When Mae Gleeson (G’23) wakes up in the morning, she’s not in her air-conditioned bedroom in Washington, DC. She’s laying on a one-inch sleeping pad in a cramped tent in the middle of the Amazon rainforest in the sweltering heat and humidity.
After months of preparing to survive in the Amazonian rainforest, Gleeson was finally in the thick of her summer adventure.
For three weeks in July, Gleeson and her team — led by Brian Griffiths, an assistant teaching professor in the Earth Commons, and in conjunction with the Amazon Center for Environmental Education and Research, OnePlanet, the Detroit Zoological Society and the Maijuna Federation — ventured into the rainforest to study mammalian species in the Amazon.
Working side-by-side with the Indigenous Maijuna community, Gleeson trekked miles into the wilderness every day to set up cameras to record wildlife activity. She waded in swamps, rowed upstream through creeks and foraged through dense foliage hiding snakes, insects and other animals.
We asked Gleeson to recap her three weeks in the rainforest. Read on to explore what her typical day was like in the Amazon.
A Day in the Life of Living in the Amazon
5:15 a.m. My first alarm starts to ring. I open my eyes and stare up at my tent. It’s still dark outside, but once I’m awake, it’s impossible to fall back asleep. The air is hot and humid, maybe around 85 degrees Fahrenheit, and I hear chatter outside from the Maijuna who were awake even earlier to start breakfast.
Leading a research expedition of 25 researchers, conservationists and Maijuna experts to the heart of the Peruvian Amazon demands exhaustive planning, and every morning I’m still amazed when the reality of where I am hits me. I roll off of my sleeping pad and start to organize my day pack. The excitement kicks in when I begin thinking about what kind of adventure today holds.
6:00 a.m. Once I’ve thrown on some clothes, packed up my gear and slid into my knee-high rubber boots — my trusty venomous snake safety guards — I head down the hill to eat some breakfast. There is a lineup of four large metal pots. Rice occupies one, while another contains warmed canned tuna and a third houses a hearty helping of lentils. I fill my tupperware with a bit of each and top it with a hard-boiled egg. Protein is the name of the game while in the field.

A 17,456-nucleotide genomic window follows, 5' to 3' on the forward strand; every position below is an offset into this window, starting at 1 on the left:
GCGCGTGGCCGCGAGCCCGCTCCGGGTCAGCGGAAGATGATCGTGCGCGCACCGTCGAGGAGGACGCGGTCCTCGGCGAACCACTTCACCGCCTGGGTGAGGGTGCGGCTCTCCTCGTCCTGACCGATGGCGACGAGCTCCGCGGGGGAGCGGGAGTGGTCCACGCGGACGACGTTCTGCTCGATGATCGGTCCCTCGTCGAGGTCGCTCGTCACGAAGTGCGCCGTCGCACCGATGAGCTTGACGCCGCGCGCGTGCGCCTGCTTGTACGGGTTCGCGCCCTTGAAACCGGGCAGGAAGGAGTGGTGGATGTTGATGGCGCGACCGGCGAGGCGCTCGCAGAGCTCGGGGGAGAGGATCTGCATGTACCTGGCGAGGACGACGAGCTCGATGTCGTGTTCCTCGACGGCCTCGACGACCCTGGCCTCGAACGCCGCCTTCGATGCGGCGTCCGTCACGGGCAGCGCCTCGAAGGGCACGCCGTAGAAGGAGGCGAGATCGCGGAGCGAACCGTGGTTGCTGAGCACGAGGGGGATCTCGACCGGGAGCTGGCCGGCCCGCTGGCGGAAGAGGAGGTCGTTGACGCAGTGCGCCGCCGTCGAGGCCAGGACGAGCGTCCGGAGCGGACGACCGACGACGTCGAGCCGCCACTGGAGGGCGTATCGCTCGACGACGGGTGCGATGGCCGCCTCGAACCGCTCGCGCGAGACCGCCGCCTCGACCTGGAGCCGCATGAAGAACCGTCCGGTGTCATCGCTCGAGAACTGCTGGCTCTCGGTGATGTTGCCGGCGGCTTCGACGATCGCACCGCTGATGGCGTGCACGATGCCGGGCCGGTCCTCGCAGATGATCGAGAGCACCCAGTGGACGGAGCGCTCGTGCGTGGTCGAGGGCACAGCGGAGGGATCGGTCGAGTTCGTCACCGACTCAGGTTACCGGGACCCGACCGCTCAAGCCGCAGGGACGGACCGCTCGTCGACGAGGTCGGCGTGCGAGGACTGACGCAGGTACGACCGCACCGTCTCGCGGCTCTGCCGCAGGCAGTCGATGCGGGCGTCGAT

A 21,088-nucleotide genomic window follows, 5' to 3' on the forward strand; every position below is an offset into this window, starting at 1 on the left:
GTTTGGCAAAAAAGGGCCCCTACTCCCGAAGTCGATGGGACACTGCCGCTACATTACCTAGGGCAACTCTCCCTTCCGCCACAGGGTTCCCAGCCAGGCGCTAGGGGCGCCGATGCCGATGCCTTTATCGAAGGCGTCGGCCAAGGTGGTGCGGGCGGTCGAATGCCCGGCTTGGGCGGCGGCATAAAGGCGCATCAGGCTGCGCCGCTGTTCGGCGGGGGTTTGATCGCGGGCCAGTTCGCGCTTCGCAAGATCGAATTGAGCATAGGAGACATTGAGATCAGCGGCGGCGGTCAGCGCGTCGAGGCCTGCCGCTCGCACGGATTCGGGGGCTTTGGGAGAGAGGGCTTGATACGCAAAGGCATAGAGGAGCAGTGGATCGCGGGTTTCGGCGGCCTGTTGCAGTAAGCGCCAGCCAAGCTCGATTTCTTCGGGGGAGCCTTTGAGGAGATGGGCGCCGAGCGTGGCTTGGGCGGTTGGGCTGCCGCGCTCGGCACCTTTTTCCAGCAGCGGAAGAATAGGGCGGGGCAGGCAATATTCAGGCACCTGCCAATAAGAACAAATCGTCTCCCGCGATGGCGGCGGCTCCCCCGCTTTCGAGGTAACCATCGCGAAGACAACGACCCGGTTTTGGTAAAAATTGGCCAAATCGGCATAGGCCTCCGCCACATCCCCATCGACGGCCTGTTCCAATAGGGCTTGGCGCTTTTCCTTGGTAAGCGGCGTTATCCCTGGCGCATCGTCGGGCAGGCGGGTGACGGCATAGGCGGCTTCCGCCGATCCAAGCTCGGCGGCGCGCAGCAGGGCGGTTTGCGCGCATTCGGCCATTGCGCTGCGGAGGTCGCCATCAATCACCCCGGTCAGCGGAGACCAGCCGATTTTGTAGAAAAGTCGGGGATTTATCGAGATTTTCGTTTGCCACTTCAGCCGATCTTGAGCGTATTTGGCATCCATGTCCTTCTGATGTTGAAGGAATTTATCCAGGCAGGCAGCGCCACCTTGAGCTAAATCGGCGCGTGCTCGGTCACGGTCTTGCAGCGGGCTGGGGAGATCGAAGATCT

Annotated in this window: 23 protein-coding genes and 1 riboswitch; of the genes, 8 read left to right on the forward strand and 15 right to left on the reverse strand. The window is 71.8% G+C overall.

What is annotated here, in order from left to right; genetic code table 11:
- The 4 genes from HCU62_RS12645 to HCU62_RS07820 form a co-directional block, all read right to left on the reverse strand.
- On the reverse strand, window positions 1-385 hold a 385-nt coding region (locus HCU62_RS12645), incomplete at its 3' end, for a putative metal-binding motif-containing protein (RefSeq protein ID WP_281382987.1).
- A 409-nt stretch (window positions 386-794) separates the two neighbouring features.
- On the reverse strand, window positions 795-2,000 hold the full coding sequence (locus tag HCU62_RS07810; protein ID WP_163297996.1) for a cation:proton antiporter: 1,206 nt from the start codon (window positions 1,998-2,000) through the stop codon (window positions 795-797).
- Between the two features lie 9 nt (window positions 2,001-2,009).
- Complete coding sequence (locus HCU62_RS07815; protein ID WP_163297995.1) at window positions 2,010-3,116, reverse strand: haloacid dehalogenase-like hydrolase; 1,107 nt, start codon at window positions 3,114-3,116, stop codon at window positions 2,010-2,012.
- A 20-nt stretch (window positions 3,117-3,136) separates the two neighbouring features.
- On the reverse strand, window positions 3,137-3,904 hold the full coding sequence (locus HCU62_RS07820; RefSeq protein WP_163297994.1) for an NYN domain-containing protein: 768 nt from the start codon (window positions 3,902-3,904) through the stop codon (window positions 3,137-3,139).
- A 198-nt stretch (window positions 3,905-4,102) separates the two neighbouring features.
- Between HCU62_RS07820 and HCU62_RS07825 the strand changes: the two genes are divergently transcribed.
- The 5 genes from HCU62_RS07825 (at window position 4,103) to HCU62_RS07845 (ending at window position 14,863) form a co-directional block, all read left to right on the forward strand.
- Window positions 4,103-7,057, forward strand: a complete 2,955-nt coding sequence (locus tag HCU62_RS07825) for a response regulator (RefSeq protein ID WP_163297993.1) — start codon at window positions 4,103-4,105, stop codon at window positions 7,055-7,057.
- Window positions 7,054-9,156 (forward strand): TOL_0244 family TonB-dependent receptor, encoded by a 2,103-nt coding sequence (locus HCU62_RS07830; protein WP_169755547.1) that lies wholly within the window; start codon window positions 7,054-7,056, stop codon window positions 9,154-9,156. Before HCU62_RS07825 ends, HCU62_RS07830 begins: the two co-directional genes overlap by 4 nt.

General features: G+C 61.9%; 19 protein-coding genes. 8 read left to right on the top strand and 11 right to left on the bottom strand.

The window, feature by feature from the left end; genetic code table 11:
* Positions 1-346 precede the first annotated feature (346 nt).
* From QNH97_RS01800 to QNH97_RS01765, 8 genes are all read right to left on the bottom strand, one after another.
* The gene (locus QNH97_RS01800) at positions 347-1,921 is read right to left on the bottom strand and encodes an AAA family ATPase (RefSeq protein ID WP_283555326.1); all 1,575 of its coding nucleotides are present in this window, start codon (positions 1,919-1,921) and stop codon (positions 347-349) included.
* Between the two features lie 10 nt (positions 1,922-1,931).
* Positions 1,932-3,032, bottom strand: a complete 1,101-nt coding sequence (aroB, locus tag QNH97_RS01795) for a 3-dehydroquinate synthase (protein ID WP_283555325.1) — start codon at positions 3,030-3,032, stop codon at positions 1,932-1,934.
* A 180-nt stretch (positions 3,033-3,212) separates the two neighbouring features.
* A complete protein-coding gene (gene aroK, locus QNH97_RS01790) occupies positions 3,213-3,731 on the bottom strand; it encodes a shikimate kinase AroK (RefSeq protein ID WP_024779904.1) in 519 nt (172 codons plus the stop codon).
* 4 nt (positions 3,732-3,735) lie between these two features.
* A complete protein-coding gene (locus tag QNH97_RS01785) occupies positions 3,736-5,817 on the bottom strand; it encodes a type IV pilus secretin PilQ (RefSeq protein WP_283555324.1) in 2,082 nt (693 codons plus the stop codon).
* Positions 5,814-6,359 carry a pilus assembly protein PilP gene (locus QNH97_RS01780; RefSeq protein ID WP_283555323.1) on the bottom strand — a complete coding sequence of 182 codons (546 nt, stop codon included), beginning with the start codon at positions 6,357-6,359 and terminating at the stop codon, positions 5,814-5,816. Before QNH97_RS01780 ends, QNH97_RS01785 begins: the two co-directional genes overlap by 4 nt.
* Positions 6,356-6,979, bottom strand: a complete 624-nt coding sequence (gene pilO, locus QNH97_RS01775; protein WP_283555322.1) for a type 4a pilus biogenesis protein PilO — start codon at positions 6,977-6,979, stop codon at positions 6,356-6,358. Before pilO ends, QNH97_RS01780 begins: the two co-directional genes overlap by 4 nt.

I look around to see my whole team fueling up for a long day of work. Josh is drinking instant coffee out of what looks like an old plastic takeout container. Meanwhile, Ellen’s perfecting her signature “Chunky Oat Latte,” adding a dash of instant coffee to soupy oatmeal. I laugh while observing this quirky morning ritual. Laughter comes easily out here. It’s a mix of genuine enjoyment from the challenging work and the great camaraderie, mingled with a hint of exhaustion-induced giddiness.
7:00 a.m. We’ve just finished planning which camera traps will be placed inside the Maijuna-Kichwa Regional Conservation Area today. Laden with gear and enthusiasm, we pile into peque-peques — traditional wooden motor boats — with our Maijuna leaders. A noteworthy detail: There’s been a dry spell for about a day, and everyone seems a bit nervous about the river’s water levels. Without a good dose of rain, navigating upstream to our designated trailheads becomes a bit of a challenge.
8:00 a.m. It’s been one hour of painfully slow movement by boat. We’ve been stopping every five minutes for a guide to get out and chainsaw a fallen tree in half that’s blocking our path.
8:15 a.m. Brian and Ellie decide that it’s time to reassess our plans for the day after making slow progress. We reorganize teams for treks that are closer to our campsite and can be finished within the hours of daylight left. After a quick reshuffling of teams and a bit of boat-hopping, we’re back on the move with a revamped game plan.
9:20 a.m. My team of five researchers and four Maijuna guides finally arrive at the beginning of our trail and start the rugged 8-kilometer trek to place two camera traps. Trekking through the Amazon is a study in contrasts — a slow process until it’s suddenly not. The rainforest is incredibly dense and offers passage only to those with the right tools. This means progress can be measured in a crawl: A mere 1 kilometer might take two hours of our time. And let’s not forget the joys of river and swamp crossings.